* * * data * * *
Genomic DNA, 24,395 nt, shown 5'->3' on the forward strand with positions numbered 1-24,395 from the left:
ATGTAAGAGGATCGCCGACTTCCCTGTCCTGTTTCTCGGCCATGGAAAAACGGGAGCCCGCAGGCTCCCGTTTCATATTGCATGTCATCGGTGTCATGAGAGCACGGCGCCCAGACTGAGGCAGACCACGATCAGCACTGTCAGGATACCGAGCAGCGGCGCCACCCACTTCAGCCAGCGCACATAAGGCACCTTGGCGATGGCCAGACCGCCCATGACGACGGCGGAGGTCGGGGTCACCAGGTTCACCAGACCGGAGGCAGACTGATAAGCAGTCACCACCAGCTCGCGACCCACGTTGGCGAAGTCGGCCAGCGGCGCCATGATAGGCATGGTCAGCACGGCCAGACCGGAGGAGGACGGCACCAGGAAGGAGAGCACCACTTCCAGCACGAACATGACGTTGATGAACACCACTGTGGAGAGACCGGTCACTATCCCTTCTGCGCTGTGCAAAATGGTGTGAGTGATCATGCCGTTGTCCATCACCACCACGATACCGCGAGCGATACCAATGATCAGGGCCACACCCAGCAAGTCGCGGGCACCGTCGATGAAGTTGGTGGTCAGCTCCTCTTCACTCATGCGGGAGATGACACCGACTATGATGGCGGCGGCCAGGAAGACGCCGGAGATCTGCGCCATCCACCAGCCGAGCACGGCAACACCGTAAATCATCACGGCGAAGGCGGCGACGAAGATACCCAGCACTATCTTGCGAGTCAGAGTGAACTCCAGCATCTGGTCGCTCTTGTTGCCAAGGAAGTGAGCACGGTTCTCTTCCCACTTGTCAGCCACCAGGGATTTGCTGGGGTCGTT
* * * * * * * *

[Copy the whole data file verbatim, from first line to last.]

Genomic DNA, 24,395 nt, shown 5'->3' on the forward strand with positions numbered 1-24,395 from the left:
ATGTAAGAGGATCGCCGACTTCCCTGTCCTGTTTCTCGGCCATGGAAAAACGGGAGCCCGCAGGCTCCCGTTTCATATTGCATGTCATCGGTGTCATGAGAGCACGGCGCCCAGACTGAGGCAGACCACGATCAGCACTGTCAGGATACCGAGCAGCGGCGCCACCCACTTCAGCCAGCGCACATAAGGCACCTTGGCGATGGCCAGACCGCCCATGACGACGGCGGAGGTCGGGGTCACCAGGTTCACCAGACCGGAGGCAGACTGATAAGCAGTCACCACCAGCTCGCGACCCACGTTGGCGAAGTCGGCCAGCGGCGCCATGATAGGCATGGTCAGCACGGCCAGACCGGAGGAGGACGGCACCAGGAAGGAGAGCACCACTTCCAGCACGAACATGACGTTGATGAACACCACTGTGGAGAGACCGGTCACTATCCCTTCTGCGCTGTGCAAAATGGTGTGAGTGATCATGCCGTTGTCCATCACCACCACGATACCGCGAGCGATACCAATGATCAGGGCCACACCCAGCAAGTCGCGGGCACCGTCGATGAAGTTGGTGGTCAGCTCCTCTTCACTCATGCGGGAGATGACACCGACTATGATGGCGGCGGCCAGGAAGACGCCGGAGATCTGCGCCATCCACCAGCCGAGCACGGCAACACCGTAAATCATCACGGCGAAGGCGGCGACGAAGATACCCAGCACTATCTTGCGAGTCAGAGTGAACTCCAGCATCTGGTCGCTCTTGTTGCCAAGGAAGTGAGCACGGTTCTCTTCCCACTTGTCAGCCACCAGGGATTTGCTGGGGTCGTT